“any data that is unstructured and suffers from quality issues such as inaccurate, incomplete, inconsistent, and duplicated information.”

These types of errors can lead to painstaking recapturing and/or reprocessing of the information, which is both costly and inefficient. However, in the event that such issues are not even detected, the repercussions can be much worse. It could lead to misinterpretations, flawed insights, and inaccurate conclusions. Basing decisions on this and utilising ‘blanket approach’ solutions can be highly problematic and even dangerous.

Five examples of ‘bad data’

False, incomplete, and non-standardised information, as well as irrelevant, duplicated, and misinterpreted data can lead to ‘blanket approach’ solutions and negative organisational outcomes. These are outlined below;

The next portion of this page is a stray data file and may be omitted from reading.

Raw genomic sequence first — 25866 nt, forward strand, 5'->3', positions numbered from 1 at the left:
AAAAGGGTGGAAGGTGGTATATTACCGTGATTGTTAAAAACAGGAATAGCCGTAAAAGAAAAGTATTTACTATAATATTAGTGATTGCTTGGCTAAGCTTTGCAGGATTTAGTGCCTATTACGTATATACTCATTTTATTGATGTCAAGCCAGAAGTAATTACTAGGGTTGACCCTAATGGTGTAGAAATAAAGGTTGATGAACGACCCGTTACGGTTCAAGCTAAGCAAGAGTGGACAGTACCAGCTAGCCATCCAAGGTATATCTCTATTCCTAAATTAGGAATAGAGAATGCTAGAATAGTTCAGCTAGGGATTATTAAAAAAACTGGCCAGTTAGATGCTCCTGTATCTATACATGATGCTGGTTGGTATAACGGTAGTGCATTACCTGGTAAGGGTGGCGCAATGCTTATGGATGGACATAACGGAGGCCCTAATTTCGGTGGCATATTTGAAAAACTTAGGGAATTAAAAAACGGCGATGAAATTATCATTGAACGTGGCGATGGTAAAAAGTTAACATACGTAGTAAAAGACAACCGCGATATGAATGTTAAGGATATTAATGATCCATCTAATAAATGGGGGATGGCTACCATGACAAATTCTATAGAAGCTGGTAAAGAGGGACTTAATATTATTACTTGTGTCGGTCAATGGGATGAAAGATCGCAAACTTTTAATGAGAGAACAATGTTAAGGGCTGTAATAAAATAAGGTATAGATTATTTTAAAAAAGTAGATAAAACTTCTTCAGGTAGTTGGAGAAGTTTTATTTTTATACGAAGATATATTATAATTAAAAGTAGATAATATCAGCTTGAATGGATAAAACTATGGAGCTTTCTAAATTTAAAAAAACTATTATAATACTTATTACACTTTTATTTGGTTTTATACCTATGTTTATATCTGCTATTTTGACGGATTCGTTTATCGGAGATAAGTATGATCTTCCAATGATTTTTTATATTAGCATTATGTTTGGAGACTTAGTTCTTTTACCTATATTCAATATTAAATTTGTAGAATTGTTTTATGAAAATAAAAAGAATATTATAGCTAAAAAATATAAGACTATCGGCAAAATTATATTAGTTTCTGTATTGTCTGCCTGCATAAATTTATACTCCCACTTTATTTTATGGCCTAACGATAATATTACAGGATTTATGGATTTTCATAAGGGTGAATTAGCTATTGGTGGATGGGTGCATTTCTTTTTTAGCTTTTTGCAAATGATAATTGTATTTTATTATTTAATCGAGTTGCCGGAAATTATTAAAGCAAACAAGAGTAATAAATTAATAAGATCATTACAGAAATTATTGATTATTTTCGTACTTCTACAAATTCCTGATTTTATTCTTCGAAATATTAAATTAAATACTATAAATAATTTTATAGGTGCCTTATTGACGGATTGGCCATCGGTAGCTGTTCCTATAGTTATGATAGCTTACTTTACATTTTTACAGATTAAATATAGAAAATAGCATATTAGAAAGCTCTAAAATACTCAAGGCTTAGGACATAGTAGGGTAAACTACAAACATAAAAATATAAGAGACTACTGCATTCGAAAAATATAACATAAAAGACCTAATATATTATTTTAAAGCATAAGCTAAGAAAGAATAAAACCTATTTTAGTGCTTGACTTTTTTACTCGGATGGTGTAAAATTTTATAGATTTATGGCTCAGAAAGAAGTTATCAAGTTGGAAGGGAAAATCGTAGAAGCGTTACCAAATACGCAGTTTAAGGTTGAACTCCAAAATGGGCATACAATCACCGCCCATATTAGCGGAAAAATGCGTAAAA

1. False or incomplete information

False or incomplete information is probably the most common cause of ‘bad data’.

What it is?

It is when inaccurate or untrue answers are provided by the user. This may be done unknowingly or on purpose to deceive the other party/organisation collecting the data. Sometimes, users also record incomplete information. This could be due to a lack of understanding the question, a lack of knowledge, e.g. not knowing their postcode, or purposeful omissions. The latter may be done in order to hide something and/or influence a specific outcome or conclusion from the data.

Why it’s bad?